Big dreams begin with small details.

Ohio State defensive end Tyreke Smith understands this. That’s why the sophomore pores over video with position coach Larry Johnson.

Smith played in 11 games last year as a freshman, enough to establish himself as perhaps the most promising of the Buckeyes’ defensive linemen from the 2018 recruiting class. But he knows that potential must turn into consistent production in 2019.

That’s why he spends so much time with Johnson studying film and perfecting drills. Johnson pointed out, for example, that Smith’s hips were too low in his pre-snap stance. That limited his explosiveness, one of his strengths.

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“We’d go in to (watch) film, and he wouldn’t even start the play,” Smith said.

Instead, Johnson would pause the video to show Smith the flaw.

“I wasn’t elongating my step,” Smith said. “My first step was the first thing I had to fix. We worked countless drills. I feel that’s been the biggest improvement for me. It gets me off the ball faster.”

Smith also is studying video so that he can learn to diagnose plays better, whether it’s by studying an offensive lineman’s stance or the alignment of the running back.

“Last year I watched film, but this year I’m really taking the initiative and going in every day after practice to watch film,” he said. “I’m making sure my technique is right and making sure that I can see plays before they happen so I can play faster.”

Speed already is a big part of Smith’s game. He has rare quickness for a 6-foot-4, 267-pounder, and he has all the physical tools to join the procession of elite Ohio State defensive ends.

His time is now. Chase Young and Jonathon Cooper are the projected starters, but Johnson uses a deep rotation. The Cleveland Heights product has the chance to earn plenty of snaps.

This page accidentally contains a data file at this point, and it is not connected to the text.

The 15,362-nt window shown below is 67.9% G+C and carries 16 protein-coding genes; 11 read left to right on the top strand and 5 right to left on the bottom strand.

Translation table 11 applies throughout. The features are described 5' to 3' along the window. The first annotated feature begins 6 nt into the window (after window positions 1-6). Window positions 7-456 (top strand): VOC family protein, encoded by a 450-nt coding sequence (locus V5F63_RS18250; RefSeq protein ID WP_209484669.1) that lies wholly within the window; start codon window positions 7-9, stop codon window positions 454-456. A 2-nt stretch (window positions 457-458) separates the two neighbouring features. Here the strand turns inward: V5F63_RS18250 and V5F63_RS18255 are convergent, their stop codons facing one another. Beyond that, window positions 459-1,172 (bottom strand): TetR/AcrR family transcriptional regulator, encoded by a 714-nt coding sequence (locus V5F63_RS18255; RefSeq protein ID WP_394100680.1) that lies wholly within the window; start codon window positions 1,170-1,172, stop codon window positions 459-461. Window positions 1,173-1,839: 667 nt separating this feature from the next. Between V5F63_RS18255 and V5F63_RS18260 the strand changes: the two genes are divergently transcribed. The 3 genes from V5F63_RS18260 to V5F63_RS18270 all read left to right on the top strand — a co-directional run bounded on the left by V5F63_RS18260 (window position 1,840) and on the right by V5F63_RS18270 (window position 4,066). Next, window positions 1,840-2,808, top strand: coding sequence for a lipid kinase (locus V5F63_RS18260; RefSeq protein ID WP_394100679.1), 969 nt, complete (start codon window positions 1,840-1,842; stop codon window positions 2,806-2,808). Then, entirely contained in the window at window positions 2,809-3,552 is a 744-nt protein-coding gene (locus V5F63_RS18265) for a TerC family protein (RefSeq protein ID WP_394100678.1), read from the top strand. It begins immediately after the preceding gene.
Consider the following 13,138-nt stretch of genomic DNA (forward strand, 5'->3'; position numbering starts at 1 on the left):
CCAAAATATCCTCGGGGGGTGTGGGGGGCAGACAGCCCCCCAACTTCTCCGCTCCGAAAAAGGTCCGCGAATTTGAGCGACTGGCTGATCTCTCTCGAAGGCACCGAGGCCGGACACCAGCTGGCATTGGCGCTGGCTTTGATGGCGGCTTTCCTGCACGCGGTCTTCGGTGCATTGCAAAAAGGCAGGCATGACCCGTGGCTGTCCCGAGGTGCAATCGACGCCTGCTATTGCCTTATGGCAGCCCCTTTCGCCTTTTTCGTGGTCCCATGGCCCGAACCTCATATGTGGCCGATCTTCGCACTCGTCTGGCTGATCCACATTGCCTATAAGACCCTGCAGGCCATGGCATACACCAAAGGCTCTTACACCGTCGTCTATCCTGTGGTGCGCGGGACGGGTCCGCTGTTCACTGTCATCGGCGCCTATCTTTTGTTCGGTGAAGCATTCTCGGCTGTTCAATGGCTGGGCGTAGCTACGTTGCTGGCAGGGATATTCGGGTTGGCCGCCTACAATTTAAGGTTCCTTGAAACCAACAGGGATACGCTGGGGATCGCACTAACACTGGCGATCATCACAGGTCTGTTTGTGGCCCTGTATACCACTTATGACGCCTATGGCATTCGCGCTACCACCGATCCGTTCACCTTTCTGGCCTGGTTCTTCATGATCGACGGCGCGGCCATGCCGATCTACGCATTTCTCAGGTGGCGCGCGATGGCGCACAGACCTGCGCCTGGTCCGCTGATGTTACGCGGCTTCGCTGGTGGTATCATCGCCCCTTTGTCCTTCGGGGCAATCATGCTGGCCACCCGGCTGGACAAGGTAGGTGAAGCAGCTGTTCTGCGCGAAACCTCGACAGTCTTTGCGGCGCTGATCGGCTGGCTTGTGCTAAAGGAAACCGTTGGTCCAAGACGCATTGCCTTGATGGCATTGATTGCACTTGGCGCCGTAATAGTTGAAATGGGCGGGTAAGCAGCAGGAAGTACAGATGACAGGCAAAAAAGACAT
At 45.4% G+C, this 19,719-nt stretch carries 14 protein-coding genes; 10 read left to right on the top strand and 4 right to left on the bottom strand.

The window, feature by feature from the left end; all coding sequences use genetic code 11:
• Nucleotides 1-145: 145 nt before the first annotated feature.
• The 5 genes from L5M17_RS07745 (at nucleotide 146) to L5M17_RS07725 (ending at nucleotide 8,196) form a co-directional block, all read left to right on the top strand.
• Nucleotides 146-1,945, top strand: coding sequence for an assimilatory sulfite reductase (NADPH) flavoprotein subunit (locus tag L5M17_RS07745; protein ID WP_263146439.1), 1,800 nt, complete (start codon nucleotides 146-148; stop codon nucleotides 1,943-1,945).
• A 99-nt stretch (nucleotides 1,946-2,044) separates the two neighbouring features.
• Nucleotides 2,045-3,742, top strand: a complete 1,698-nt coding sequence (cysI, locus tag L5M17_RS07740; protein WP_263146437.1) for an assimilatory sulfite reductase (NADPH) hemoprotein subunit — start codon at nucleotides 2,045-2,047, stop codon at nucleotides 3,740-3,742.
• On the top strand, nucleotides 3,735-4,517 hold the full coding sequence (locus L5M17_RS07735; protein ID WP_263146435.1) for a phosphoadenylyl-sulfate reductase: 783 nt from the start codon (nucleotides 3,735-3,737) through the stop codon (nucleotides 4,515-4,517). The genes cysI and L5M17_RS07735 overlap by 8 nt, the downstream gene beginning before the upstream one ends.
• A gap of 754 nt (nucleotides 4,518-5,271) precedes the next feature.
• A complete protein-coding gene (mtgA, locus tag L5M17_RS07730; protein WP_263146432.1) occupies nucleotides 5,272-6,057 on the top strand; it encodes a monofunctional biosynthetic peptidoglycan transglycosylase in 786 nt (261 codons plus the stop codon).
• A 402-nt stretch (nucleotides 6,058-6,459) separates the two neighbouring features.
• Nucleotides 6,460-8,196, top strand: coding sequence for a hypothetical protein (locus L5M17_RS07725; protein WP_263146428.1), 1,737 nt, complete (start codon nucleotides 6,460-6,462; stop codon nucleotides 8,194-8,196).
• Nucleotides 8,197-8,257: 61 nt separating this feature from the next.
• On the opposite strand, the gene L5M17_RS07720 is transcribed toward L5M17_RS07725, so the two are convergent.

Johnson is cautious in his praise for Smith, for obvious reasons. As promising as Smith was last year in his role in the “Rushmen” package, he didn’t have a sack and had only nine tackles (one solo).

“Tyreke has always been quick,” Johnson said. “He’s always been in great shape. Now it’s just learning how to play football. Last year was a big learning experience. Now we see the player it’s possible he can be.”

That’s why Smith is trying to be a sponge, taking in as much knowledge as Johnson and Ohio State’s older linemen can provide.

“I’m trying to be noticed as one of the best D-linemen in the country,” he said.

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For the first time since 2012, the Buckeyes won’t have a Bosa as a defensive end. Young is a star, but Ohio State needs its young players to take that jump. Johnson mentioned Javontae Jean-Baptiste and Tyler Friday as others from the 2018 recruiting class who also are developing well.

“I’m really hoping those guys step up really big for us,” Johnson said. “That’s what we’re doing this spring. That’s why we’re soaking those guys a lot to get them ready to go.”

Smith believes he and his linemates will be.

“We always talk about it — me, Tommy (Togiai), Taron (Vincent), Tyler. We know we’re not freshmen anymore. We have to step up and be key parts of the defense.”

As for himself, Smith said last year’s flashes were just a glimpse of what he can become.

“Oh, yeah,” he said. “Definitely just the beginning.”

brabinowitz@dispatch.com

@brdispatch